Source: Friends of the Ellwood Monarchs
At the second of two hearings to consider options for addressing the perceived emergency conditions that prompted numerous trail closures on Ellwood Mesa, Goleta’s City Council voted unanimously last night to pursue “Option 6” – an alternative to the five options identified by City Staff, developed by Friends of the Ellwood Monarchs (FOTEM).
Both hearings turned out numerous Goleta residents, environmental groups, and others alarmed by City Staff’s initial recommendation to remove approximately 1,400 dead and dying trees on Ellwood Mesa. The push to close trails through the grove in July and subsequently remove the trees was prompted by concerns the City’s insurer raised over the potential for dead trees to fall and cause injury to the public.
Options presented in the initial staff report ranged from immediate removal of up to approximately 1,400 eucalyptus trees throughout sensitive Monarch butterfly overwintering habitat without prior environmental review or a habitat restoration and management plan (HRMP) in place, to keeping most trails closures in place for 3-5 years until all necessary environmental review and permitting were secured to fell the trees.
By developing Option 6, FOTEM sought to more narrowly address the public safety and access concerns, while prioritizing completion of the HRMP before any large-scale tree removal. Option 6 calls for the identification of key trails that allow the public to access Ellwood Mesa and the beach without large-scale tree removal and before Monarch migration season begins in October this year.
At the September 5th hearing, the community rallied behind Option 6, and Council gave Staff clear direction to analyze and further refine Option 6 for the September 7th hearing. Despite the short turn around time, City Staff was able to identify a specific trail network that could be safely reopened, while drastically reducing the number of trees that would require removal down to only 29. After hearing enthusiastic support from FOTEM and nearly every public speaker, the Mayor and each member of Council voiced their support for Option 6.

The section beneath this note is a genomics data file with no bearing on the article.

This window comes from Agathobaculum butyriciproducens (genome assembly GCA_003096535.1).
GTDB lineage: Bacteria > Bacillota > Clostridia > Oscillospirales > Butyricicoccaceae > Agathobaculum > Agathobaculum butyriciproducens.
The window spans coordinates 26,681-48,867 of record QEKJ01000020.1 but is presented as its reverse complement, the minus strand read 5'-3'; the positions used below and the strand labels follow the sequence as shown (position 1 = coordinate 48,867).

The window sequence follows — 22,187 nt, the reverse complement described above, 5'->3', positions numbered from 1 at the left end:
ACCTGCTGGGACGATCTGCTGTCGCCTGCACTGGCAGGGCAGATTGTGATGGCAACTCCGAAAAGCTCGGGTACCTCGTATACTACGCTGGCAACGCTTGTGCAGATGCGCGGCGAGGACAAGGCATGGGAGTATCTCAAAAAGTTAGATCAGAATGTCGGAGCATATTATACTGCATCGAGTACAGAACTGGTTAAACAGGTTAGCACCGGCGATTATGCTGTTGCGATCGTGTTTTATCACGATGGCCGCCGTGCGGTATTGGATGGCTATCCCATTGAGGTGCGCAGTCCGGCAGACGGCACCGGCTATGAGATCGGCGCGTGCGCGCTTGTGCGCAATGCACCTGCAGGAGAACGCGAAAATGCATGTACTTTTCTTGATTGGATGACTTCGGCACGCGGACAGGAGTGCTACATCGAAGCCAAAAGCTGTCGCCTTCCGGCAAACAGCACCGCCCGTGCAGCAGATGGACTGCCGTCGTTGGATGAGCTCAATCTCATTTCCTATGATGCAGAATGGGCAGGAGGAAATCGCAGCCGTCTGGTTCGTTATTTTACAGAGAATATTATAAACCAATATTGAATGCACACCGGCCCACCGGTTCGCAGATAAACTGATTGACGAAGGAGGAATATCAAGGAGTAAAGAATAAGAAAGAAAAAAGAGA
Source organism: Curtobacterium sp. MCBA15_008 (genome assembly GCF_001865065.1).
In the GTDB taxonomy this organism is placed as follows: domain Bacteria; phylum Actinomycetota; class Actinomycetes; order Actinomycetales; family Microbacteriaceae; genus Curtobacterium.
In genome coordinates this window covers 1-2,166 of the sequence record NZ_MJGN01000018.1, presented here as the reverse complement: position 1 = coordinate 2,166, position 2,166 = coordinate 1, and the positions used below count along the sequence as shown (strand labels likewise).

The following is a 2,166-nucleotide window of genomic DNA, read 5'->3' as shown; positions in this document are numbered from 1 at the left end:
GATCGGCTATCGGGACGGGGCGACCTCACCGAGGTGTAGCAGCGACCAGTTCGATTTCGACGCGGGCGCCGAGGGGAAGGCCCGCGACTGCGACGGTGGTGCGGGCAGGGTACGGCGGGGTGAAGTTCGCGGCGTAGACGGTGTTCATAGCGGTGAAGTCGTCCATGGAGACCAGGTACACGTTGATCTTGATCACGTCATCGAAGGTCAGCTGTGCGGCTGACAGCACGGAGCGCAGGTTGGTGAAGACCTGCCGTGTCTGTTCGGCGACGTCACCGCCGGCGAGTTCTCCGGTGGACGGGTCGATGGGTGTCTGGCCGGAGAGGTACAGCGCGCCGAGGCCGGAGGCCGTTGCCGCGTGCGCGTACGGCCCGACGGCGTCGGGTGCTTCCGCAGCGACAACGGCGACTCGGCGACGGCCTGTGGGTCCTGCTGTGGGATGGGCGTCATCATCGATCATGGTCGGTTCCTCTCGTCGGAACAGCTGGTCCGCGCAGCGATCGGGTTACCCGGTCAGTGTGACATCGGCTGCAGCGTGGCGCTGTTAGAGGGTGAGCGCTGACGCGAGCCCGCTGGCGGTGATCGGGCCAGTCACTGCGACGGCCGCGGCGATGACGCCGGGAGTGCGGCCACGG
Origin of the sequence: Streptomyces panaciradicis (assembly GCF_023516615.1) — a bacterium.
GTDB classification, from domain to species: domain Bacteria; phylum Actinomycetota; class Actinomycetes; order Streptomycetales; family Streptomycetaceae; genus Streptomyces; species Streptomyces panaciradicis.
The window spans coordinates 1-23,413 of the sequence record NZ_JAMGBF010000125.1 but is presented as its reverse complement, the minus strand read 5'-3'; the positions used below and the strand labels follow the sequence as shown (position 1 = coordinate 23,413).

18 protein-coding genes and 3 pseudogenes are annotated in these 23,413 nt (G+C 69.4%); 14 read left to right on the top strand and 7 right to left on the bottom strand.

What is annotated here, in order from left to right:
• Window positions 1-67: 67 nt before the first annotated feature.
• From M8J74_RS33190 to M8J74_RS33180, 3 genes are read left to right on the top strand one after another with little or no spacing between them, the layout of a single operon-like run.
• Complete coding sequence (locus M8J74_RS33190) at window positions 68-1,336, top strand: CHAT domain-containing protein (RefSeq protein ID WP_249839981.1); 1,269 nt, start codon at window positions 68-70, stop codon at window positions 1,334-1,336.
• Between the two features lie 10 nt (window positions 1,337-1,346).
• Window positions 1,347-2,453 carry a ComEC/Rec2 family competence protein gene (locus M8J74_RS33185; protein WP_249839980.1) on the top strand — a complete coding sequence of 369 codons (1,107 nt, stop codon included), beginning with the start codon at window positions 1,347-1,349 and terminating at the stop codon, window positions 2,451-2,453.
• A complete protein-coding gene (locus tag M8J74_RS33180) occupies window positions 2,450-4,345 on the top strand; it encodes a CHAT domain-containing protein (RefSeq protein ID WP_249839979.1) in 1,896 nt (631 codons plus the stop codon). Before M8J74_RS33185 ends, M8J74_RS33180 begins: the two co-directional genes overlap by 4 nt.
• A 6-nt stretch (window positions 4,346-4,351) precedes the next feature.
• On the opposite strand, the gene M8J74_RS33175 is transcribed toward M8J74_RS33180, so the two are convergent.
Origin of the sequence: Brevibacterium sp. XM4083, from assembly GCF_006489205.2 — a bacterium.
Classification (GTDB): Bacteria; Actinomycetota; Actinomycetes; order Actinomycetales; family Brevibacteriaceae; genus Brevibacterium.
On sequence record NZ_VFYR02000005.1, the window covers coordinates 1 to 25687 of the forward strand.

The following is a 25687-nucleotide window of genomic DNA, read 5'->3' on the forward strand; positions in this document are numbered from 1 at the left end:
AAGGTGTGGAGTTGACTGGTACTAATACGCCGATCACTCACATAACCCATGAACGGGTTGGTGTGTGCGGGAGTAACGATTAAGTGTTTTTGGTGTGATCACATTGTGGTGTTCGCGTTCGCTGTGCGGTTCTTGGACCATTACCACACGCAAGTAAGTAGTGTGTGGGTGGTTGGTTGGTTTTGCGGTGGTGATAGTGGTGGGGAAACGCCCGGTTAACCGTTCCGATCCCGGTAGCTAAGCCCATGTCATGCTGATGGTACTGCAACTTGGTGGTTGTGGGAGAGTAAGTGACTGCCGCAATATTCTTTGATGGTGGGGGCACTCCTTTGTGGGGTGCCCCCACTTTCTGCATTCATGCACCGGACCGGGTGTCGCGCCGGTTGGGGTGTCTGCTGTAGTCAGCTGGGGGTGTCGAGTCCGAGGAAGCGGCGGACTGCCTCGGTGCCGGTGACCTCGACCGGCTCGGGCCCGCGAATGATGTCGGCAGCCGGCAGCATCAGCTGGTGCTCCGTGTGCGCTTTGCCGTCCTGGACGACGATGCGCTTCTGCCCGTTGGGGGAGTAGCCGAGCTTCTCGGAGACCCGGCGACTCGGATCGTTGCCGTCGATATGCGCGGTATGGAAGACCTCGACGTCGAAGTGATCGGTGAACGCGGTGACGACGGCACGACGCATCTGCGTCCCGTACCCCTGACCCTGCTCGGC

Direction from Council included that the small number of hazardous trees near the Ellwood West and Ellwood Main aggregation sites be removed before Monarch season begins on October 1st.
“Had the City proceeded and started removing hundreds of trees from the Ellwood Complex without studying the potential effects on environmentally sensitive Monarch habitat, it would have placed the most important overwintering site for Monarchs in southern California in serious jeopardy”, explained Cynthia Brock of FOTEM. “It’s critical that the microclimate the Monarchs need to aggregate is retained, and the habitat restoration and management plan will address how best to do that.”
“Option 6 narrows the scope of any emergency work to only what is necessary to reopen adequate public access to Ellwood Mesa and the beach, while addressing the City insurer’s public safety concern” stated Ana Citrin, attorney for FOTEM. “The large-scale tree removal initially proposed would have arbitrarily removed all dead and dying trees regardless of whether they are near public trails or pose a safety risk, and without adequate protection or restoration of environmentally sensitive Monarch overwintering habitat. That approach would violate the City’s General Plan and the Coastal Act”, explained Citrin.
“The community rallied to save Ellwood from development, and now our challenge is making sure Ellwood is saved for the Monarchs” said Chris Lange of FOTEM. “The City has extended a request to FOTEM to work actively with them in the upcoming months, and we will be there.”
The City plans to hold regular updates on the status of the emergency work and the HRMP, starting next month.